We found day 2 hard going due to the heat so we took the decision to moor up well before the target overnight mooring spot. This meant we were already starting day 3 at a disadvantage. But we were optimistic – surely we could catch up to the hire boaters! Surely!!! Or will we have a canal holiday failure??
Day 2 we moored up near Bridge 100 of the Oxford Canal (affectionately referred to as “breakdown alley” due to our first trip on Ewart). My parents had moored near Bridge 85. This meant that we were a whole 3 miles behind – approximately 1 hour of cruising time. In theory at least!
Later start today, 9am. Terribly rough night last night. Torrential rain, but better this morning. Reached 1st lock about 11am (Hillmorton). Did some shopping at the little shop at last of 3 locks.Mum, Monday 21st May, 1979
This in mind, we started off early – after all we needed to give ourselves fighting chance! We found ourselves at Braunston Junction by about 8.30. However, as I also needed to buy some essential boat supplies at Midland Chandlers, I soon came to the realisation that we weren’t going to catch up. Midland Chandlers didn’t open until 9am…. I was straight in the door by 9.03!
As any boater will know, a chandlers is like a santa’s grotto – a place where time means nothing. And somehow we didn’t end up casting off again until around 9.40. This was 40 minutes later than the 1979 holiday makers left their mooring, now putting us up to 90 minutes behind.
Still – the show must go on! And so we did. On and on and on. We enjoyed the beautiful scenery on the North Oxford and remembered the long straight stretches from our first (and only) narrowboat hire experience a few years back.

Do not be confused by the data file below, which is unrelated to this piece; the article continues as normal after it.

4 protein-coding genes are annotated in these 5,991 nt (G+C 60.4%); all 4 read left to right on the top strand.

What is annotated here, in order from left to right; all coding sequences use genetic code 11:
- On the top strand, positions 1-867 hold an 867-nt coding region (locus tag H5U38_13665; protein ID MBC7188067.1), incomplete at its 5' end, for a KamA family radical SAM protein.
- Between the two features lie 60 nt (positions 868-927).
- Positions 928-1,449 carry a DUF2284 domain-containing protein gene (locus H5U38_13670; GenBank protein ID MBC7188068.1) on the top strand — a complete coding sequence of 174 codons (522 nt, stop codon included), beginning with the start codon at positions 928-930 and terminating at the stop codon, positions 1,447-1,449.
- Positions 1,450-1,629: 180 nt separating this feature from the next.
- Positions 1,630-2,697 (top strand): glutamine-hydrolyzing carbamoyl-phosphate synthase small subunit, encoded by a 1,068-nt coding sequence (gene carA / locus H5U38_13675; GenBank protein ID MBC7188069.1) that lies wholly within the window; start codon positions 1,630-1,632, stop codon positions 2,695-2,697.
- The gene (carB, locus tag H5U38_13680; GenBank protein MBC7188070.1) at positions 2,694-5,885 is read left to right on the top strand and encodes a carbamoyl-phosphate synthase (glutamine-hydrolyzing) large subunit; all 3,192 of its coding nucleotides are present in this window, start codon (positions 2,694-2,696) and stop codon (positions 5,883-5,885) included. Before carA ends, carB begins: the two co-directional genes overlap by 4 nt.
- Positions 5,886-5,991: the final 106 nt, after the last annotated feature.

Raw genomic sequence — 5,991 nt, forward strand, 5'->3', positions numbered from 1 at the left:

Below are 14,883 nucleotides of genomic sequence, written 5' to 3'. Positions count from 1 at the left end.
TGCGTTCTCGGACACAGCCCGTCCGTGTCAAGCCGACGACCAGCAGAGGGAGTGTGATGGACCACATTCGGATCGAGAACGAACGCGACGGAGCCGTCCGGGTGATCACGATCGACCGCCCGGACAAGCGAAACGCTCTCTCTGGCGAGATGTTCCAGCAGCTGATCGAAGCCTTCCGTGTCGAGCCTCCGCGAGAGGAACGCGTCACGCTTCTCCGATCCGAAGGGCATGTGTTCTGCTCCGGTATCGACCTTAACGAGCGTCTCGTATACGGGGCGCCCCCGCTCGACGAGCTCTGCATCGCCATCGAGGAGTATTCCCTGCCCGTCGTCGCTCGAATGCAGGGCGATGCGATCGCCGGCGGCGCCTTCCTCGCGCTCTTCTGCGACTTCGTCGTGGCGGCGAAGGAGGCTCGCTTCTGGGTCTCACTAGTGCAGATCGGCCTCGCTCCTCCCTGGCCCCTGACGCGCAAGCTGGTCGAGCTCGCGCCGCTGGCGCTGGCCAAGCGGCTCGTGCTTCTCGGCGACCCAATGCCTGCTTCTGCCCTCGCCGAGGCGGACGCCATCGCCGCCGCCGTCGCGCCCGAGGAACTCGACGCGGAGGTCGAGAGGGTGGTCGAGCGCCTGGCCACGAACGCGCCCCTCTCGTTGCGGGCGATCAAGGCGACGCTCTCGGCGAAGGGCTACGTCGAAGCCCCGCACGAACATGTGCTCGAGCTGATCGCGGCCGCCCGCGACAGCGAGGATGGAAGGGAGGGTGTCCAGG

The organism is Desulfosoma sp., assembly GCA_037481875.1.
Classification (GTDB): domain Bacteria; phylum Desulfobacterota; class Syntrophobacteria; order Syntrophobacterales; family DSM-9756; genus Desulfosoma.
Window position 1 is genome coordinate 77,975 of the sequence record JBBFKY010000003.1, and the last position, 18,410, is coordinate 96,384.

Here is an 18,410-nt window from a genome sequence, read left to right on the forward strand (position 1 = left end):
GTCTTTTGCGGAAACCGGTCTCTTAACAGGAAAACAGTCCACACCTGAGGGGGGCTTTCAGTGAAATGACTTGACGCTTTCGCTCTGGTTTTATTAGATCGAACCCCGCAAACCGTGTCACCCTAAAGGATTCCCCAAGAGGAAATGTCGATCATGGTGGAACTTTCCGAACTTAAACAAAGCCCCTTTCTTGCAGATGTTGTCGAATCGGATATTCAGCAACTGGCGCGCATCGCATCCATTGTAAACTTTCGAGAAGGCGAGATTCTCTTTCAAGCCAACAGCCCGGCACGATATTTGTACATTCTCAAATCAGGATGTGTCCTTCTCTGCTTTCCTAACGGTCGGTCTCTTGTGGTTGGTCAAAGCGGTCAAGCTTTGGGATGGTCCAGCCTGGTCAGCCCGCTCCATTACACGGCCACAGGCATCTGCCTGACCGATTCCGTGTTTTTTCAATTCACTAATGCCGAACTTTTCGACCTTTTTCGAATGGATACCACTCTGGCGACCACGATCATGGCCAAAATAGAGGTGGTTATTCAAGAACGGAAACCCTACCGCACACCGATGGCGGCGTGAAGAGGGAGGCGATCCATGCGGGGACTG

The sun was hot, and whilst there were patched of shade, these didn’t last for long. Whilst we are very much appreciating the warm weather, it does make cruising a little more of a challenge. That said, we ended up stopping for lunch just before Hillmorton Locks.
After a rest (which was really an opportunity to do some work because we aren’t actually on holiday), we dug deep and carried on with our journey. By this point it was close to 4pm – we were now 5 hours behind schedule.
Hillmorton locks was nearly the end of us. Well, one of us 😉 I was pretty wrecked too but being at the helm of the boat is by far the easiest job in high temperatures. We carried on for about another hour before ending our cruising day at Rugby.
To put it in to perspective, the yellow section on the map is Newbold Tunnel – back in 1979 this is where they stopped for lunch. We didn’t even get this far in our day 3 adventure! Oh the shame – we had a canal holiday failure!
On the plus side, the cats had a lovely time exploring the hedge as we took advantage of the shade (also the nearby supermarket).
It is important to be considerate of all crew members when going on a narrowboat holiday. For us, that means making sure the cats get some exercise and time on land. If we don’t, they become hard to live with – which isn’t fun for any of us!
The benefit of this canal holiday failure is that there will now be an EXTRA daily vlog. Tune in tomorrow for “makeup day”.